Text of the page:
Normally a report of a web services outage goes like this: web service goes down, reporter writes post, hits publish, web service comes right back up. But that doesn’t appear to be the case for Yahoo Mail, which has been down for some users for well over 24 hours, and in some cases nearly two days, if the reports on Twitter and those rolling into our tips inbox are to be believed.
According to these reports, users have been seeing messages about “scheduled maintenance.” Yahoo’s Customer Care account @YahooCare confirmed this partial outage yesterday afternoon, and said that a fix was expected to arrive by 1:30 PM PT. The account also noted that users experiencing the outage could access their email via tablet or smartphone instead in the meantime.
However, based on the growing number of complaints on Twitter and via TechCrunch tips, it appears the issue has not yet been addressed as promised. “Yahoo mail has been down for 48 hrs. Literally unable to even check your inbox period,” wrote one unsatisfied customer. Another claims, “mine was down all last week.”
Though every web service has its issues – even Gmail this September experienced a “slowdown” where email arrivals were delayed – the company was perhaps more diligent in updating its users about the problems through its Apps status dashboard, where regular updates provided the current status of the problem. Yahoo, meanwhile, has posted a couple of tweets. The latest, acknowledging the ongoing problem, was posted after we reached out to Yahoo for comment.
Yahoo Mail may be a free webmail service that most use for personal emails, but that doesn’t mean that it’s not mission-critical for some of its users. It may not be powering business communications on the scale of something like Microsoft Exchange or Google Apps, but a multi-day outage still needs to be communicated about and addressed in a more upfront fashion, which Yahoo has so far failed to do.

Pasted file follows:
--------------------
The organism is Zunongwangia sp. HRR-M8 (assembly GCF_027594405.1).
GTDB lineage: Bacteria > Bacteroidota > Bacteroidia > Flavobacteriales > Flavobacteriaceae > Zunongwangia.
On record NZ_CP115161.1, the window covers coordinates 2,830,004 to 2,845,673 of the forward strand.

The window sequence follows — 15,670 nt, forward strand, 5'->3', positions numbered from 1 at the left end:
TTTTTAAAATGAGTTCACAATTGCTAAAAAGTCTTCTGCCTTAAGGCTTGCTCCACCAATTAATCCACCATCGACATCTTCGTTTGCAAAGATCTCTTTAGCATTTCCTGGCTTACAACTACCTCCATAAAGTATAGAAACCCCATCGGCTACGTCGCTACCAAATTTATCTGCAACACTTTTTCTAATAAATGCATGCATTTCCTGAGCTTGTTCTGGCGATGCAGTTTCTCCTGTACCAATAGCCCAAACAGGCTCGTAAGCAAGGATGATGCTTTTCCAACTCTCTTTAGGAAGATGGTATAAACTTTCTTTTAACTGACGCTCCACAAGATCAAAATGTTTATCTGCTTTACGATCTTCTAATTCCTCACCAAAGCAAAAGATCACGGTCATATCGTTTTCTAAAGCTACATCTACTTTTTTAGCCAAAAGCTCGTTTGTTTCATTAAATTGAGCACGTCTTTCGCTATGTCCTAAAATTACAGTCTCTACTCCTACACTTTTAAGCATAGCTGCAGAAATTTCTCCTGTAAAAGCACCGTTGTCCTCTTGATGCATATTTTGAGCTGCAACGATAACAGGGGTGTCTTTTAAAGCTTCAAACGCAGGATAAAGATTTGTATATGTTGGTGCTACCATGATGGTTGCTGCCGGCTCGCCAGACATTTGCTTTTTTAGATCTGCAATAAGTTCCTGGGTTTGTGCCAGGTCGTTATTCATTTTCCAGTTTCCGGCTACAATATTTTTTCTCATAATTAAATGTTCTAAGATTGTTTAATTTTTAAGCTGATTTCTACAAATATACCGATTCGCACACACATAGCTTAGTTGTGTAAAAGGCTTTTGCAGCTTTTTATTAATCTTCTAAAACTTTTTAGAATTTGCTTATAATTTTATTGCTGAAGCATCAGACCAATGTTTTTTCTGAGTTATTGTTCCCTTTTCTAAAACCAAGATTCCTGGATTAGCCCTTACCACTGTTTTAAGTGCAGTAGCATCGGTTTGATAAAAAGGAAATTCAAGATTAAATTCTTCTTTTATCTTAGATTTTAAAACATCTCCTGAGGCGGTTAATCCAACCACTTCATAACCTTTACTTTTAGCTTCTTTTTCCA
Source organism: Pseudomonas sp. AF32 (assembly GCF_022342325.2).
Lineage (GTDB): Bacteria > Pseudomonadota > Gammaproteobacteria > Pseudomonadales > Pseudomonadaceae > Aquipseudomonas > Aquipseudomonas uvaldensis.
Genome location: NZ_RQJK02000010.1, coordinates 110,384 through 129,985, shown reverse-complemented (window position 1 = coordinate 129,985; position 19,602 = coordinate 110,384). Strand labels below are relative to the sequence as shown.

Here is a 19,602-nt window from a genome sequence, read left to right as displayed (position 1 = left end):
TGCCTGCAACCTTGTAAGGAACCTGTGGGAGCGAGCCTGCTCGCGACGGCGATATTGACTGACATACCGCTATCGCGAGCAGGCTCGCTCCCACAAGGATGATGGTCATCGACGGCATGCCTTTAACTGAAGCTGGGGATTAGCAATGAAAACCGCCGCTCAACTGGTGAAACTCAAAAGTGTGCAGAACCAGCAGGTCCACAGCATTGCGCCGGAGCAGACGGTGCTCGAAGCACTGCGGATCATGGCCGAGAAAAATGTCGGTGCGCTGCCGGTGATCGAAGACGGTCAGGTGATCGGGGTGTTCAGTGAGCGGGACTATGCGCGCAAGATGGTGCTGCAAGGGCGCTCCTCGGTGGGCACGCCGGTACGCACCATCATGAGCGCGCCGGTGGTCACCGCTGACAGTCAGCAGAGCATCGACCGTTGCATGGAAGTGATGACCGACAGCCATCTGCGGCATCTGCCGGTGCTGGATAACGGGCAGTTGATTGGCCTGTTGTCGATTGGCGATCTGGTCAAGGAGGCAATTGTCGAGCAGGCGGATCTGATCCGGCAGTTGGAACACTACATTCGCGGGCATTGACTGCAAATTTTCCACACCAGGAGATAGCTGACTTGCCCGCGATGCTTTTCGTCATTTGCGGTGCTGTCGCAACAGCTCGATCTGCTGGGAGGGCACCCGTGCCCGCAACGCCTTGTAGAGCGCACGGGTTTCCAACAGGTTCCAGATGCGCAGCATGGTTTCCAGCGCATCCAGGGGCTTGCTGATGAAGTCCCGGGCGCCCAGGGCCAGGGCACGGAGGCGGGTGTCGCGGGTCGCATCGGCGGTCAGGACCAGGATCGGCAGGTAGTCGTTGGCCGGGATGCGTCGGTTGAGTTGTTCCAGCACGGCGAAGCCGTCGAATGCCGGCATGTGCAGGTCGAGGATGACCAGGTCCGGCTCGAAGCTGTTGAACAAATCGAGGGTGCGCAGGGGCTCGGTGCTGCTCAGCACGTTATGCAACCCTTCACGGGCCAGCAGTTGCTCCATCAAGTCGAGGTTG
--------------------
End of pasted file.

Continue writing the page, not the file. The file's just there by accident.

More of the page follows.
Yahoo Small Business Website Deactivations Overwhelm Customer Service
The issues with customer service and communications are not limited to Yahoo Mail, it seems. For example, the company is also currently dealing with the fallout from its recent shuttering of email and web hosting services to customers related to the company’s former relationship with AT&T/SBC. Yahoo says it did notify users, but many business owners who missed this tidbit had their business websites shut down, and are now having trouble getting help bringing them back online.
Some have even taken to trolling the Yahoo Small Business Facebook page, when phone calls didn’t work. And this was a paid service for businesses.
Yahoo Small Business claims to have sent several emails and mailings about this impending shutdown, of course some users slipped through the cracks, as is usually the case when these things happen. The problem now is that these customers are not able to get the help they need to reactivate their sites, due to an overwhelmed customer service department.
Wrote one user to TechCrunch, “Yahoo is so overwhelmed they cannot answer phone calls or reply to emails. I’ve been on hold for hours and hours since last Sunday, spoke twice to a real person who in both instances sent me to another number that is absolutely unreachable.”
“They have shut down the websites of countless businesses. The last person I talked with [via phone] acknowledged they have no idea how many people they’ve impacted,” said the affected user.
Another complained to us, “many of us have been trying to figure out where our websites went and why we have no email access. This happened suddenly and without warning. Yahoo won’t answer its phones or emails and isn’t responding on Facebook either,” she says.
Coincidentally, the websites were activated just a day after “Shop-Small-Business Saturday,” a movement to encourage consumers to visit the small businesses in their own neighborhood.
We’ve reached out to Yahoo for further details on Yahoo’s Mail outage, and will update if a response is provided.